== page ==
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Thread: Brownells Oxpho-Blue

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  1. #1
    Join Date
    2nd June 2004
    Location
    Terra
    Posts
    22,288
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    906

    Thumbs up Brownells Oxpho-Blue

    My exposure to this product was not intended as a test, but rather as a need to find a product that would work. It began with the frame I used for my kit build 1911 project. The slide in the kit was blued, but the frame was not. Sending the frame out for professional finishing would have blown the project budget out the window, so I had to find a finish I could apply myself. Perfection was not necessary, but I hoped it would at least be "decent."

    After considering the spray-applied teflon/polymer coatings, I realized that (a) I am not skilled enough at spray painting to risk learning how to apply one of these products on a project that I wanted to work, first time; and (b) I really prefer the appearance of a blued pistol over that of a "painted" pistol.

    I had lots of recommendations for different cold bluing products. It seems every person I asked had tried and recommended a different product. I read up on all of them in Brownells catalog, and all seemed to offer potential drawbacks. After much reading and agonizing, I finally decided to try Brownells Oxpho-Blue liquid (it is also available as a paste, which I have not tried). I suppose I am just perverse -- nobody I asked even mentioned this product.

    The frame had arrived in the white, with a bead-blasted finish. After test fitting parts in the frame, I stripped it back down and polished the flats using fine emery cloth followed by very fine automotive wet-dry sandpaper. I then sprayed the frame several times with automotive brake cleaner to remove all finger oils, although the instructions say that this product will actually penetrate through light oil and light rust.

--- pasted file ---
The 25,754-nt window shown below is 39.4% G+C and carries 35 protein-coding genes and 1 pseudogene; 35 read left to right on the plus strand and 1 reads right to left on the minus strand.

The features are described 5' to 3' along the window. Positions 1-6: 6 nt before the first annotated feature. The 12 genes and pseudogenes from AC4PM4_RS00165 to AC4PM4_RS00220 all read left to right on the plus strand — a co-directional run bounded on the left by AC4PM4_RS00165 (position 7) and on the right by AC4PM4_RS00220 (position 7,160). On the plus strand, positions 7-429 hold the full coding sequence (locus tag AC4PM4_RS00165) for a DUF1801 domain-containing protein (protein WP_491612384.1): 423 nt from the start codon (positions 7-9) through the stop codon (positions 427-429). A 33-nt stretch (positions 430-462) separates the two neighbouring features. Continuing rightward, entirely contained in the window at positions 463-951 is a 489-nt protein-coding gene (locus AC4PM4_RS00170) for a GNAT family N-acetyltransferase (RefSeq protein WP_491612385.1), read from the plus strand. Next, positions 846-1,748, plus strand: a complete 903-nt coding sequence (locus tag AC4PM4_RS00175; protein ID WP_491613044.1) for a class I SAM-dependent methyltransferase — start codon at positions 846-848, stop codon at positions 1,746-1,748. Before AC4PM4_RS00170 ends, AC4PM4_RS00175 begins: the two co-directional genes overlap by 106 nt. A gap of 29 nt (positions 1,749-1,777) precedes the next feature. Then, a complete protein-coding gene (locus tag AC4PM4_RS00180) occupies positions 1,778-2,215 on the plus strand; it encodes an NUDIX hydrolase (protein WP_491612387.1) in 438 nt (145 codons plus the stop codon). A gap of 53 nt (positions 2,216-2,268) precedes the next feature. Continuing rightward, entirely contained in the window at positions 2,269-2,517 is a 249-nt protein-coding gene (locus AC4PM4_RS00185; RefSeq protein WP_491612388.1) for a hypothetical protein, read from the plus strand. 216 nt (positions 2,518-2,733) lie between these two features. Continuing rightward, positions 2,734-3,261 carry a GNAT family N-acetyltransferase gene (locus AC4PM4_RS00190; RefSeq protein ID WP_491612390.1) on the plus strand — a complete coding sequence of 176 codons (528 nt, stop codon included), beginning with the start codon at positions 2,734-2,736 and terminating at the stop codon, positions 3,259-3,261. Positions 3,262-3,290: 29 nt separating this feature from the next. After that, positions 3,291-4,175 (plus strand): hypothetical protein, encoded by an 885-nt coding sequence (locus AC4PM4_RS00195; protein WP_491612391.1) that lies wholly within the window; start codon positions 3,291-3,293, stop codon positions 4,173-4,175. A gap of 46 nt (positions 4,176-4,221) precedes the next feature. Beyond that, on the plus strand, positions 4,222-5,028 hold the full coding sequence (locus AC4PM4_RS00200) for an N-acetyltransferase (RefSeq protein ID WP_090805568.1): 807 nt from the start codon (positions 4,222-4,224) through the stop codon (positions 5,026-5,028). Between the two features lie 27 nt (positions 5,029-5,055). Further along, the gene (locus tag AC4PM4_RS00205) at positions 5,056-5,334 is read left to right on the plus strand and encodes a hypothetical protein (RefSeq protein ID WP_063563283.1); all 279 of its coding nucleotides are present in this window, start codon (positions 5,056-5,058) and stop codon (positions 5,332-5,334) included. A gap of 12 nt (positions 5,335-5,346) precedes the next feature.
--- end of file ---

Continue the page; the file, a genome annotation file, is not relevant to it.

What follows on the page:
Application was by cotton swab. The outside of the frame was easy; getting into all the internal nooks and crannies was difficult, and I'm certain there are some corners I missed. Once everything had been wetted, per the instructions I waited 60 seconds, then dried with a soft cloth. The metal turned dark virtually instantly when the liquid hit it. After drying, the appearance was a dark matte finish. Brownells says to burnish with 000 or 0000 steel wool, so I did. This brought the polished surfaces up very nicely. I repeated the process on the outside surfaces to get it darker, then dried and burnished again. The resulting finish was very acceptable.

    Fast forward several weeks. I came into possession of a recondition Brazilian army slide. This was also in the white, with the sides ground to remove all markings and then a bead blast finish. I spent quite a bit of time polishing the flats and the round top with emery cloth and crocus cloth (a very, VERY fine grade of emery cloth), then blued it. This time I used a plastic pan and poured in enough liquid to immerse the slide, rather than trying to reach tiny crevices with a Q-tip. As before, I dried and burnished, then reapplied to the exterior surfaces, dried, and burnished again.

    The results were, frankly, amazing. Before bluing I could see graininess in the metal that I expected to show through the finish. It does not. The finish is far better than I expected from cold bluing. This time I rinsed with hot water, then immersed in white vinegar to stop the process in places where I can't reach. Only time will tell how successful that step will be. I also sprayed the underside and the interior spaces with WD-40, and wiped the outside down with 3-in-1 sewing machine oil.

    It does not look like a cold blued slide.

    I recommend this product highly.
    Hawkmoon
    On a good day, can hit the broad side of a barn ... from the inside
    Last edited by Hawkmoon; 20th September 2005 at 16:01.


  2. #2
    Join Date
    18th March 2006
    Posts
    184
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    Oxpho blue

    I have read several of your posts and you seem very discriminating so---- i picked up the phone to Brownells and ordered a pint to try on a remington slide that i had to draw file to get some fairly deep dents out .Have been sanding will go to 600 or1200 grit then i'll let you know.thanks for the tip.

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